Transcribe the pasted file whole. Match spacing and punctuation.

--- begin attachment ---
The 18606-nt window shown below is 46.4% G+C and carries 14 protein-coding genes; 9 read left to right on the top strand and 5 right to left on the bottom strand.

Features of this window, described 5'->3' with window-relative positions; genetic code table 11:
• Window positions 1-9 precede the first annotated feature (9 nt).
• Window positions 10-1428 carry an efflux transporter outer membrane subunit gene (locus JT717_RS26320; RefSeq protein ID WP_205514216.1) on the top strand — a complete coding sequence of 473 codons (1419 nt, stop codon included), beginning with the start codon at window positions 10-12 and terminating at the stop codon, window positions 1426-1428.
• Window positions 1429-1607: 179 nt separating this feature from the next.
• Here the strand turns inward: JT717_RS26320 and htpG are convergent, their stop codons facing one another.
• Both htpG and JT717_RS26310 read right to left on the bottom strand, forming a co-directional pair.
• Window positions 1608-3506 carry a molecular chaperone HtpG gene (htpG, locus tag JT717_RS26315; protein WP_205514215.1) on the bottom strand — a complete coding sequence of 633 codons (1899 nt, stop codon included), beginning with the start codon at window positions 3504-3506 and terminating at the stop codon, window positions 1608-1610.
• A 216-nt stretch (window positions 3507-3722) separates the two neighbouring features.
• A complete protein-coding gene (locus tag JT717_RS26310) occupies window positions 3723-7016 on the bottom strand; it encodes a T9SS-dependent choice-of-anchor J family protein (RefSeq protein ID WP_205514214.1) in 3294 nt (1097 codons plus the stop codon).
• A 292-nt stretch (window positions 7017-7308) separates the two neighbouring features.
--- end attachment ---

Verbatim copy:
The 18606-nt window shown below is 46.4% G+C and carries 14 protein-coding genes; 9 read left to right on the top strand and 5 right to left on the bottom strand.

Features of this window, described 5'->3' with window-relative positions; genetic code table 11:
• Window positions 1-9 precede the first annotated feature (9 nt).
• Window positions 10-1428 carry an efflux transporter outer membrane subunit gene (locus JT717_RS26320; RefSeq protein ID WP_205514216.1) on the top strand — a complete coding sequence of 473 codons (1419 nt, stop codon included), beginning with the start codon at window positions 10-12 and terminating at the stop codon, window positions 1426-1428.
• Window positions 1429-1607: 179 nt separating this feature from the next.
• Here the strand turns inward: JT717_RS26320 and htpG are convergent, their stop codons facing one another.
• Both htpG and JT717_RS26310 read right to left on the bottom strand, forming a co-directional pair.
• Window positions 1608-3506 carry a molecular chaperone HtpG gene (htpG, locus tag JT717_RS26315; protein WP_205514215.1) on the bottom strand — a complete coding sequence of 633 codons (1899 nt, stop codon included), beginning with the start codon at window positions 3504-3506 and terminating at the stop codon, window positions 1608-1610.
• A 216-nt stretch (window positions 3507-3722) separates the two neighbouring features.
• A complete protein-coding gene (locus tag JT717_RS26310) occupies window positions 3723-7016 on the bottom strand; it encodes a T9SS-dependent choice-of-anchor J family protein (RefSeq protein ID WP_205514214.1) in 3294 nt (1097 codons plus the stop codon).
• A 292-nt stretch (window positions 7017-7308) separates the two neighbouring features.